• Implement or change business or technological strategies (digital marketing strategy, online business strategy)
  • Create, Improve or fix products, processes or services (Faster mobile connectivity, Reduction in traffic jams, Improving safety)

Project management

Project management is the application of knowledge, skills, tools and techniques to project activities to meet the project requirements (PMBOK)

Program

A program is a collection of inter-related projects, which when done together gives more value / benefits,  than doing them one after the other. A program is a collection of related sub-programs, projects, sub-projects that are managed as a program in a coordinated way through program management, performed by program managers. 

Example :-

Program – Reduce traffic jams  managed by Program manager. Comprises of multiple related projects. Each of these component projects are managed by Project managers. These project managers report to the program manager.

Program to reduce traffic jams

 

Projects are temporary endeavours delivering unique products or services within the agreed upon time, cost and scope. Contrary to this, operations are ongoing in nature and delivers standard output. Designing a car is a project where as manufacturing cars falls under operations.

Programs are groups of inter-related projects, which when done together provides more value than doing them sequentially. Programs are managed by program managers. Project managers of the component projects reports to the program manager.

Portfolio

Organizations have business goals to accomplish. Organizational strategies supports the accomplishment of these business goals. Organizational strategies are implemented through programs, projects and other work. A project portfolio is a collection of projects, programs, sub-programs and other work which constitute the portfolio. Project portfolios are always linked to the accomplishment of organizational goals, and they are managed by Portfolio managers.

Portfolio management

Portfolio management is the centralized management of one or more portfolios to achieve strategic objectives, performed by portfolio managers. . While the programs have inter-related projects, the programs , sub-programs and projects within a portfolio need not be inter-related. For example, in my project portfolio, I have PMP online and PMI-ACP online and they are inter-related and at the same time they are part of my organizational strategy to accomplish my business goals.

Portfolio management comprises of;

  1. Choosing the best projects in terms of return on investment (ROI), Payback period which are in true alignment to the organizational strategy for growth.
  2. Maintaining the alignment of the organizational strategy and the projects by overseeing the execution of these projects / programs at a higher level and at the same time monitoring their alignment to the organizational strategy (which can change during project execution time, hence re-alignment may be required)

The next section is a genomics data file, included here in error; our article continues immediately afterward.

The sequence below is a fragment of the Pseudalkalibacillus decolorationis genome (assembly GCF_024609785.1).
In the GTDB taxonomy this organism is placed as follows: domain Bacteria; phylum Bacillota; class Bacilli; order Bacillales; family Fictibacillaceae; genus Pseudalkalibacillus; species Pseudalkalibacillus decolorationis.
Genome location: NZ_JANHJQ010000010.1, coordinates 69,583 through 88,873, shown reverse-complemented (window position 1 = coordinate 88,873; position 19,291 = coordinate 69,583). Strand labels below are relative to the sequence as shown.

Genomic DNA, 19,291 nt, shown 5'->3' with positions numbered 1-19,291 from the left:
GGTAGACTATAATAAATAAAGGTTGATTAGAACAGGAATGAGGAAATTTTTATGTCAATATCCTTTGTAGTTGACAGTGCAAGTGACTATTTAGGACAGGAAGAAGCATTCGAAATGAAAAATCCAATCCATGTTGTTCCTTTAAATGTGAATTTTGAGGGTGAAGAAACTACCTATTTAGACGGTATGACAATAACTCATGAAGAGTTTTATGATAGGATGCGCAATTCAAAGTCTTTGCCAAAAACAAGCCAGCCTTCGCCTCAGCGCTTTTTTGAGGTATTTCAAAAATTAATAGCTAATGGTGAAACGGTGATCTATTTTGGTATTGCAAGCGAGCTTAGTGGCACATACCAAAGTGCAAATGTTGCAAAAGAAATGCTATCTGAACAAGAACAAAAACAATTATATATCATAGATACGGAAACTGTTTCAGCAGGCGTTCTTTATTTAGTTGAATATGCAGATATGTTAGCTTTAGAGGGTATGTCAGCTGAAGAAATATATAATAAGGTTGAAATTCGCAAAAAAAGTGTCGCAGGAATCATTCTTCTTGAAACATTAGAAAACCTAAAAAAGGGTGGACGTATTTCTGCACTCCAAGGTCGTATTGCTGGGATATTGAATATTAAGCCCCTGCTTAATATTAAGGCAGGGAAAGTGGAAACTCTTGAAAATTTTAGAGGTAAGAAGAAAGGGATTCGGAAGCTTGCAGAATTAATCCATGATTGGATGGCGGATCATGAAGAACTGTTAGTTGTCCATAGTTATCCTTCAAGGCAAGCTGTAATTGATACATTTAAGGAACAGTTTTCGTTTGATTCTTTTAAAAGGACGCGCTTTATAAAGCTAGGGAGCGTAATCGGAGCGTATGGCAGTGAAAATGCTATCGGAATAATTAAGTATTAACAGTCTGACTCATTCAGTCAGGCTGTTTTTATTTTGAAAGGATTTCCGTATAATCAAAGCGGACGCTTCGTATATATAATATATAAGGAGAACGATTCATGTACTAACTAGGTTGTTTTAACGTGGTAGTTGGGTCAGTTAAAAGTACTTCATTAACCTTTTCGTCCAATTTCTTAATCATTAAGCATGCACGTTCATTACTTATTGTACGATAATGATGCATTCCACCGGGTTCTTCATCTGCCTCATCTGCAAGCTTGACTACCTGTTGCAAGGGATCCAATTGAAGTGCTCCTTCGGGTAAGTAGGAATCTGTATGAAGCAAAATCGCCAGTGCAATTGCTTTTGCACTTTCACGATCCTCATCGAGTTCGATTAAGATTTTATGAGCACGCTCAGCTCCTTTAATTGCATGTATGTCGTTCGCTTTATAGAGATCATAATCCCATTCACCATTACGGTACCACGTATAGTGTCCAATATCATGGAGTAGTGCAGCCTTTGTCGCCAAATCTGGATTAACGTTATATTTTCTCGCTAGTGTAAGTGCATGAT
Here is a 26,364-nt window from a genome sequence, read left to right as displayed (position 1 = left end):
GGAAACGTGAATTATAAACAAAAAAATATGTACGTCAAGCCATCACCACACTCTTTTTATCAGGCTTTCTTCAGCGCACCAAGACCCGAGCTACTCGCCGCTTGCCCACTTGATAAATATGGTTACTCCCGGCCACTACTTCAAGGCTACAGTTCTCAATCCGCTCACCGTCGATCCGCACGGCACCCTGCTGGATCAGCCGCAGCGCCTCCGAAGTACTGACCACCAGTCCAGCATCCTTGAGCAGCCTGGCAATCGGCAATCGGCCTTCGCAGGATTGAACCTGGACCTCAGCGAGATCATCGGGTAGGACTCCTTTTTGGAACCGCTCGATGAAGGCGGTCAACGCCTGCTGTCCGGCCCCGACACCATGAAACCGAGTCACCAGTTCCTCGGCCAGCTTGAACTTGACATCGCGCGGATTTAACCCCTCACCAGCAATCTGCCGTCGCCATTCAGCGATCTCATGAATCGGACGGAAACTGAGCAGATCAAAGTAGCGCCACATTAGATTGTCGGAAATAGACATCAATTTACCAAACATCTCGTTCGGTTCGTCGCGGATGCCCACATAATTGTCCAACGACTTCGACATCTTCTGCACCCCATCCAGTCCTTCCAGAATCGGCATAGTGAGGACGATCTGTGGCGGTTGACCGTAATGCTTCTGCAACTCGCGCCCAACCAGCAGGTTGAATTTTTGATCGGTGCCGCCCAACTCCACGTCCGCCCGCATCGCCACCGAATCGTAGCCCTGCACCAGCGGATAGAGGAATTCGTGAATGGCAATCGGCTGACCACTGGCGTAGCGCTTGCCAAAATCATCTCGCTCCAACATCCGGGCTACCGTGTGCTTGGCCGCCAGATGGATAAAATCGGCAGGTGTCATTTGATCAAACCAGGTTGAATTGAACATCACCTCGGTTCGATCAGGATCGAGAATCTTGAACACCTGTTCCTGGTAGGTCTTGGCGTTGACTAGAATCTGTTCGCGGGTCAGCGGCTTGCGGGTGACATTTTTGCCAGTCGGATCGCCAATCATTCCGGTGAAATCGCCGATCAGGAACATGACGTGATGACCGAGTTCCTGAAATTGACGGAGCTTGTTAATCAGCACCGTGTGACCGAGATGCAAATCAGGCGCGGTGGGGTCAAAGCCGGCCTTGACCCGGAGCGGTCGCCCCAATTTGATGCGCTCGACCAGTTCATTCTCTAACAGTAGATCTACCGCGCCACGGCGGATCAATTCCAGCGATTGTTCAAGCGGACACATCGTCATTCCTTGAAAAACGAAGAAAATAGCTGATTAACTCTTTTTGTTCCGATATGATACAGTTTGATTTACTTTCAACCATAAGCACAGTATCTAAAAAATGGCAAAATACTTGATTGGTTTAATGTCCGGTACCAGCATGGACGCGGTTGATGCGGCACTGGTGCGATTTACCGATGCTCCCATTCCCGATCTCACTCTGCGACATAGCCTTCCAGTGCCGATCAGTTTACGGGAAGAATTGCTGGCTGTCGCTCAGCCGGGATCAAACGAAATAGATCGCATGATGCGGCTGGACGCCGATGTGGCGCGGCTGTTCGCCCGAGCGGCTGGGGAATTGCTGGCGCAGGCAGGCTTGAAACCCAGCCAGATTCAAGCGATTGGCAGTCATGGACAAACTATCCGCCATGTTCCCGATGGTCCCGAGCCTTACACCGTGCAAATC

3. Post implementation monitoring the actual benefits Vs benefits forecast at the time of project selection.

Operations Management

Operations management relates to the ongoing production of goods or services.

Portfolios aligns the programs, sub-programs and stand alone projects with the business strategy, thus achieving better effectiveness.

Program management optimizes the planning and execution of the program components thus bringing better efficiency.

Project management ensures successful completion of the projects within the agreed upon time, cost and scope.

Why are the processes in PMBOK numbered from 4 onwards?

The processes in PMBOK are numbered from 4 onwards because chapters 1,2,3 contains the topics given below.

  • The standard for project management
  • The standard for portfolio management
  • The standard for program management
  • Code of ethics and professional conduct
  • Projects
  • Project initiation context
  • Projects, programs, portfolio and operations management
  • Organizational project management and strategies
  • Structure of PMBOK
  • Project and development lifecycles
  • Project phase
  • Phase gate
  • Project management processes
  • Project management process groups
  • Project management knowledge areas
  • Project management data and information
  • Tailoring
  • Project management business documents
  • Project business case
  • Project benefits management plan
  • Project charter and project management plan
  • Project success measures
  • Enterprise environmental factors
  • Organizational process assets
  • Organizational systems
  • Organizational structure types
  • Project management office
  • The role of the project manager
  • Project manager competencies
  • Comparison of Leadership and management
  • Performing integration

Project integration management comes under chapter 4. The first process under this knowledge area ‘Develop project charter’ is numbered at 4.1.

Understanding Earned Value Management System (EVMS)

Scope of the project : This project comprises of laying a fence around a square plot of size 1 km on each sides (A,B,C,D). Each side has a budget of 1000. The work is supposed to get over on the 4th week. The surveyor is conducting the survey to assess the progress after 4 weeks from the start date.